Tue, October 28, 2014

Loop by Karen Akins Review + Giveaway

Loop book cover

Loop book cover

By Karen Akins
Publication date: Oct. 21, 2014
St. Martins Griffin, 336 pages
Source: Publisher

At a school where Quantum Paradox 101 is a required course and history field trips are literal, sixteen year-old time traveler Bree Bennis excels…at screwing up.

After Bree botches a solo midterm to the 21st century by accidentally taking a boy hostage (a teensy snafu), she stands to lose her scholarship. But when Bree sneaks back to talk the kid into keeping his yap shut, she doesn’t go back far enough. The boy, Finn, now three years older and hot as a solar flare, is convinced he’s in love with Bree, or rather, a future version of her that doesn’t think he’s a complete pain in the arse. To make matters worse, she inadvertently transports him back to the 23rd century with her.

Once home, Bree discovers that a recent rash of accidents at her school are anything but accidental. Someone is attacking time travelers. As Bree and her temporal tagalong uncover seemingly unconnected clues—a broken bracelet, a missing data file, the art heist of the millennium—that lead to the person responsible, she alone has the knowledge to piece the puzzle together. Knowledge only one other person has. Her future self.

But when those closest to her become the next victims, Bree realizes the attacker is willing to do anything to stop her. In the past, present, or future.

— Goodreads.com description

Oh man, I adore time travel books, and this series is off to a great start.

Time travel books often focus on the scientific elements, on the many layers of time travel paradox or on traveling to ancient times. I like that Loop hit a real sweet spot for me I’m going to call “contemporary time travel” aka totally readable and more relatable/modern than your typical time travel novel…think more along the lines of Tamara Ireland Stone’s Time Between Us series.

Loved the futuristic gadgets and terminology, was ALL ABOUT the romance, was as surprised as the author wanted me to be by all the big revelations. As a reviewer I saw on Goodreads put it, it’s “light but not fluffy.”

As with many time travel books, the switches between the future and the present left me dying to understand all the good stuff that happened in the middle to turn present Bree into future Bree. Can’t wait for more!

Want to check it out for yourself? Enter below for a chance to win your own copy. Sorry international friends, this one is U.S. only because I am not made of money and, you know, postage. Whomp wha!

Anna Reads young adult book blog

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Posted by: Anna   •   In: karen akins, time travel

Mon, October 27, 2014

Mini Reviews – Adult Books

I just plowed through a few adult books, and wanted to share my thoughts!

The Goldfinch book cover

The Goldfinch by Donna Tartt

About the book:

It begins with a boy. Theo Decker, a thirteen-year-old New Yorker, miraculously survives an accident that kills his mother. Abandoned by his father, Theo is taken in by the family of a wealthy friend. Bewildered by his strange new home on Park Avenue, disturbed by schoolmates who don’t know how to talk to him, and tormented above all by his unbearable longing for his mother, he clings to one thing that reminds him of her: a small, mysteriously captivating painting that ultimately draws Theo into the underworld of art.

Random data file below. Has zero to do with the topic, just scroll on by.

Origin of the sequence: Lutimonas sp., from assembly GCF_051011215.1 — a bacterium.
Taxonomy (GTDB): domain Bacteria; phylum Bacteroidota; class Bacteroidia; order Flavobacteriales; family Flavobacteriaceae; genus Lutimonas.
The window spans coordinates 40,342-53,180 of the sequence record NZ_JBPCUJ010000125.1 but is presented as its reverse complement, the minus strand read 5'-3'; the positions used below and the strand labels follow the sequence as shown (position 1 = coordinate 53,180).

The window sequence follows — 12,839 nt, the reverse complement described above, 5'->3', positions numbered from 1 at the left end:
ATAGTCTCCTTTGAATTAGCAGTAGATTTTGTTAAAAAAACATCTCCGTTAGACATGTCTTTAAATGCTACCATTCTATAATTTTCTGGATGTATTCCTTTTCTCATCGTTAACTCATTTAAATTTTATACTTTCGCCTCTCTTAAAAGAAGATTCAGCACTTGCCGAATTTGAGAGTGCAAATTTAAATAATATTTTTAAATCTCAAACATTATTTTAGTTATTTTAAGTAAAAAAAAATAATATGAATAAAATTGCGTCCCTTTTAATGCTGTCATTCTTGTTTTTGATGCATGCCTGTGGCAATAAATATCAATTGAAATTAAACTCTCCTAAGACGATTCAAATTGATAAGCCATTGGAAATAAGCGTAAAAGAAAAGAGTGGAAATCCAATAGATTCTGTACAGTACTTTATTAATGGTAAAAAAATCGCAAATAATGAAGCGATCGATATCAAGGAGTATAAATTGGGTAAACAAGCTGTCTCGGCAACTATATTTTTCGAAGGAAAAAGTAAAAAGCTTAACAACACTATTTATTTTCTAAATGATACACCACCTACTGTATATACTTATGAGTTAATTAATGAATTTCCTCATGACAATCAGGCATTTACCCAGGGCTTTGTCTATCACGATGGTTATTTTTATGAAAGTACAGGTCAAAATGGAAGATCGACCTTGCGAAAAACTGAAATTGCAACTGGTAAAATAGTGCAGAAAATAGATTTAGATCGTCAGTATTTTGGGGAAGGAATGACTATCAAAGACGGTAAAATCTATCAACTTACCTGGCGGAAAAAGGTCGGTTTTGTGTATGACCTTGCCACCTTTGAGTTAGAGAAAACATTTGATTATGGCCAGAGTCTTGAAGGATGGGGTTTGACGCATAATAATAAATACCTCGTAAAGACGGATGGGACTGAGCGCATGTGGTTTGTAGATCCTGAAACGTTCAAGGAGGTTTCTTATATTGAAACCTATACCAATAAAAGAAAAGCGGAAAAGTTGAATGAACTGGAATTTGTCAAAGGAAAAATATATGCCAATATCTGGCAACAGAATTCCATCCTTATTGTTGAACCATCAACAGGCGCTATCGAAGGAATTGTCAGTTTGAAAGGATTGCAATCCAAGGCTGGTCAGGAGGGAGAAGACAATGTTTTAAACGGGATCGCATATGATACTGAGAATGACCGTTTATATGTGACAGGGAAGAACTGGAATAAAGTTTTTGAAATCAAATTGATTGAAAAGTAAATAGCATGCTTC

As an adult, Theo moves silkily between the drawing rooms of the rich and the dusty labyrinth of an antiques store where he works. He is alienated and in love-and at the center of a narrowing, ever more dangerous circle.

The Goldfinch is a novel of shocking narrative energy and power. It combines unforgettably vivid characters, mesmerizing language, and breathtaking suspense, while plumbing with a philosopher’s calm the deepest mysteries of love, identity, and art. It is a beautiful, stay-up-all-night and tell-all-your-friends triumph, an old-fashioned story of loss and obsession, survival and self-invention, and the ruthless machinations of fate.

My thoughts: LONG. But good long. There were such strong and interesting characters in this book that I just couldn’t put it down and was totally engrossed in their insane lives. The writing was fabulous — I could picture it all and just felt like I was really “there” throughout the book. My only downside? The ending was a total clunker. Whomp wha.

The Rosie Project book cover

The Rosie Project by Graeme Simsion

About the book:

An international sensation, this hilarious, feel-good novel is narrated by an oddly charming and socially challenged genetics professor on an unusual quest: to find out if he is capable of true love.

Don Tillman, professor of genetics, has never been on a second date. He is a man who can count all his friends on the fingers of one hand, whose lifelong difficulty with social rituals has convinced him that he is simply not wired for romance. So when an acquaintance informs him that he would make a “wonderful” husband, his first reaction is shock. Yet he must concede to the statistical probability that there is someone for everyone, and he embarks upon The Wife Project. In the orderly, evidence-based manner with which he approaches all things, Don sets out to find the perfect partner. She will be punctual and logical—most definitely not a barmaid, a smoker, a drinker, or a late-arriver.